He says, “we cannot do it alone. Americans are absolutely, hardheadedly determined that we can do it alone. But whether it’s Weight Watchers or the gym, when you get other people involved, you make more progress.”
Turak and his team are also trying to figure out how they keep the progress going longer term, after the participants are done with their course.
Since he believes that you need to live the material that you’re learning to experience the real fruits of it, and the challenge is turning knowledge into behavior, they want to create an online space that allows for this to happen.
Coming back to his earlier example: we all know that we need to get into better shape. Do we really need to read another book that tells us we need to be healthier? Do we really need to read another blog post that tells us what to do when we get to the gym?
No! The big problem is just getting to the gym — by the time you get there and do something (anything!), 90 percent of the job is done.
We have a superabundance of knowledge, and we keep piling on the books about this and that, when we really should be focused on building character.
We already know 90 percent of what we need to do, but Turak believes what we lack is the will or the energy, the drive or determination to do it.
These are the things that Turak is continually experimenting with — how to change knowledge into behavioral changes. Not just in online education, but in education in general.
“Watch your thoughts, they become words;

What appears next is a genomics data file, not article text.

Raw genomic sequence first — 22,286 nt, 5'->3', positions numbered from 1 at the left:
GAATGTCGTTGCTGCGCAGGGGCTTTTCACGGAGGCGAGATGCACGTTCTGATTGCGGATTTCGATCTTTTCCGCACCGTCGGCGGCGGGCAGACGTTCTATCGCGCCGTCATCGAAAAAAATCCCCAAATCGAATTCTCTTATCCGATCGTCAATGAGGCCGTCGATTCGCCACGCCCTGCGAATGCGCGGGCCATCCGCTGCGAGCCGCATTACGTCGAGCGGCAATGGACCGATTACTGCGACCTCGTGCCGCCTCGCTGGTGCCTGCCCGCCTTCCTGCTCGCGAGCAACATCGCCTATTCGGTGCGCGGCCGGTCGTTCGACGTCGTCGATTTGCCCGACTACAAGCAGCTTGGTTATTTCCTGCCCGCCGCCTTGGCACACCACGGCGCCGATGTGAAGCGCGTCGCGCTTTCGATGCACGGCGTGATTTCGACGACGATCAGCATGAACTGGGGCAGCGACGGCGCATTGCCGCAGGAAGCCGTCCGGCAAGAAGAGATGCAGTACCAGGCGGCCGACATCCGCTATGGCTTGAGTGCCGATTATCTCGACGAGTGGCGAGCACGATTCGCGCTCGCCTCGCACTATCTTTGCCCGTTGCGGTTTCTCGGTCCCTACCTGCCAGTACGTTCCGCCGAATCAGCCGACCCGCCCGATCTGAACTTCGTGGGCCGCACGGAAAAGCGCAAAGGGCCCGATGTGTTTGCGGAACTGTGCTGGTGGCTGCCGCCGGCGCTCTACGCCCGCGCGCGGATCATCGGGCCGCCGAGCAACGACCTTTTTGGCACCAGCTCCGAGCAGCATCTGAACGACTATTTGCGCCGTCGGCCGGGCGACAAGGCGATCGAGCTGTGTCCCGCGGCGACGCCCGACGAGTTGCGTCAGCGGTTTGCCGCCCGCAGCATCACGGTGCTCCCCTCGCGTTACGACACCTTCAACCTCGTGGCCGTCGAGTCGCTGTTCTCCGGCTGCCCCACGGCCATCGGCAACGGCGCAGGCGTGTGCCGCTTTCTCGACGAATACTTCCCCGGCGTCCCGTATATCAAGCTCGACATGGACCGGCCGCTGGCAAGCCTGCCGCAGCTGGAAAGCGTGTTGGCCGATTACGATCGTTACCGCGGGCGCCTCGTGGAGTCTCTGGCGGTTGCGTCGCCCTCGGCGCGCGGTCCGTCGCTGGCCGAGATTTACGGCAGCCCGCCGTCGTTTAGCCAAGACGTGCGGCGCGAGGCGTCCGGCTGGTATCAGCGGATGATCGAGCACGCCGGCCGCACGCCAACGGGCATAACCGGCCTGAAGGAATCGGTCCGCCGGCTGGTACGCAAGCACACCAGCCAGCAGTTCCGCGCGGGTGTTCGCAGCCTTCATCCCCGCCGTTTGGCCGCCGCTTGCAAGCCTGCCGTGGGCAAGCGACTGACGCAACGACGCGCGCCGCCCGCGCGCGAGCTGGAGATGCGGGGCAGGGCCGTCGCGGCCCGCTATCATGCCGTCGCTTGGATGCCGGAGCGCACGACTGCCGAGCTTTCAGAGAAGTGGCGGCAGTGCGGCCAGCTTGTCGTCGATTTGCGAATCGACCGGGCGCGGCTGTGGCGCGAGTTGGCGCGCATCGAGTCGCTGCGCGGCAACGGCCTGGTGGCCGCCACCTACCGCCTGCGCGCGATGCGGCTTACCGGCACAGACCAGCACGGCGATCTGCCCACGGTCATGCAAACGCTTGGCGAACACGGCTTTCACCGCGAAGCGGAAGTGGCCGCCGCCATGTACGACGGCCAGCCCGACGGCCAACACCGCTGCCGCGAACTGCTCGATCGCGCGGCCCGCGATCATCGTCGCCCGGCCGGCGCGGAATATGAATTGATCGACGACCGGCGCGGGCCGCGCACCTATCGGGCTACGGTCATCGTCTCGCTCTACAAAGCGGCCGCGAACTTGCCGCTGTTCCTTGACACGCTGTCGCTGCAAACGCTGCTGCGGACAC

watch your words, they become actions;
watch your actions, they become habits;
watch your habits, they become character;
watch your character, for it becomes your destiny.”
Transformation and success
The basic premise of Turak’s book is that the purpose of life is to be transformed from a selfish to a selfless person, and that organizations that are able to tap into this desire for transformation can achieve great success.
As Turak and his team were preparing to turn the book into their first beta course, they wanted to build in transformation as a part of the course. They wanted to figure out how they could create transformational experiences in an online format, and they have been greatly pleased with the initial results.
One of the things that Turak believes really gave the book “teeth” is that success and everything that people want is actually a byproduct of living your life for a higher purpose.
The monks at Mepkin Abbey don’t just know how to make success happen; they know how to let success happen.
Turak hears people say all the time, “the purpose of corporations is to make a profit.” He believes that only the stupid corporations think that’s the truth, and that’s what he’s trying to help other people see — the more you live for a higher purpose, the better things are going to turn out for you.
Looking back on his life, Turak never had a plan for his life — but he always had a mission for his life. He didn’t know what he wanted to do, but he always knew who he wanted to BE. And he thinks that makes all the difference.